Investing.com Private sector manufacturing activity in the euro zone continued to recover in December, revised data on Thursday showed, indicating stronger growth in the euro area, but the rate of decline in France accelerated, raising concerns that the country could fall back into a recession.

The euro zone’s manufacturing purchasing managers’ index held steady at a 31-month high of 52.7 in December, unchanged from a preliminary reading and up from 51.6 in November.

For the final quarter as a whole, the sector is recording its best performance in two-and-a-half years, consistent with a quarterly pace of output growth of around 0.6%.

Commenting on the report, Chris Williamson, Chief Economist at Markit, said, “The latest numbers are consistent with production growing at a quarterly rate of approximately 1% at the end of the year.”

Private sector output in the euro zone’s largest economy continued to expand in December, with Germany’s manufacturing PMI rising to a 31-month high of 54.3, up from a preliminary estimate of 54.2 and improving from 52.7 in November.

Spain’s manufacturing sector returned to expansion territory last month, while the Italian manufacturing sector grew at the fastest pace since April 2011, fuelling optimism over the economic outlook of the euro zone’s third-and-fourth largest economies.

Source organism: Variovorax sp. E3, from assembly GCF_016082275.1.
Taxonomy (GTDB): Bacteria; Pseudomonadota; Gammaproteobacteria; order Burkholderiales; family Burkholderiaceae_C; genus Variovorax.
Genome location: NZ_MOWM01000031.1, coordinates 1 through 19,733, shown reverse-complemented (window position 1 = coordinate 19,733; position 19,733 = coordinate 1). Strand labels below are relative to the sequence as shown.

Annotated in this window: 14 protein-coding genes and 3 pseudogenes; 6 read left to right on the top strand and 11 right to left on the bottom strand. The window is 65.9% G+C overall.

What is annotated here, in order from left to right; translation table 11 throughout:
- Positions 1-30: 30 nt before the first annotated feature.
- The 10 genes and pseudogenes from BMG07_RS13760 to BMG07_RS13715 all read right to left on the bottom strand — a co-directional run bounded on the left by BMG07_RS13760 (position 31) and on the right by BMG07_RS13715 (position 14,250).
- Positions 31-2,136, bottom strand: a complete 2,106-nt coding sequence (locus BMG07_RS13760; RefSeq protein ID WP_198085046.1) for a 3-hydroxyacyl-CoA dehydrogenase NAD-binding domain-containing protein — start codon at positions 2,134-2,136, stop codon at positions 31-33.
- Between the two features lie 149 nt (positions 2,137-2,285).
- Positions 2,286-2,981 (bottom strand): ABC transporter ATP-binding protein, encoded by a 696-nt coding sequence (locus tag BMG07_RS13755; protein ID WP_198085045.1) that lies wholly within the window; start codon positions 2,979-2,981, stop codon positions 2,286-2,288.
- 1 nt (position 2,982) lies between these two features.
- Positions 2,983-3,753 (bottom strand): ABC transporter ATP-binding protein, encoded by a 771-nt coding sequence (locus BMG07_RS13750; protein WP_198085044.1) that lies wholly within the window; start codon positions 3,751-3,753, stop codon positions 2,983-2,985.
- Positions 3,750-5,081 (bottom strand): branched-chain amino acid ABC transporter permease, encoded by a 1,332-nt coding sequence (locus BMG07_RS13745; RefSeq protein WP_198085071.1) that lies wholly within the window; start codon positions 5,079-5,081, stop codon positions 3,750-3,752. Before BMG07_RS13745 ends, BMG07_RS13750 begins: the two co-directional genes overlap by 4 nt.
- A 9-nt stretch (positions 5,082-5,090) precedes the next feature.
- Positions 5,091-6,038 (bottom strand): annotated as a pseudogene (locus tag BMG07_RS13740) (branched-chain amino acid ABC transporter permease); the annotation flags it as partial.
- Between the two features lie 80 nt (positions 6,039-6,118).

The Spanish PMI rose to 50.8 from 48.6 in November, led lower by stronger orders and output. The Italian index improved to 53.3 last month from 51.4 in November.

There was even relatively positive news from Greece, where higher levels of output and new orders elevated its PMI to a 52-monthhigh and close to the 50.0 stabilization point.

France moved in the opposite direction, however, with data showing that the contraction in the country’s manufacturing sector deepened in December. France’s manufacturing PMI fell to a seven-month low of 47.0 from 48.4 in November.

The weak data raised concerns that the French economy could post a second successive quarterly decline in the three months to December, after a contraction of 0.1% in the third quarter, which would push the country back into a recession.



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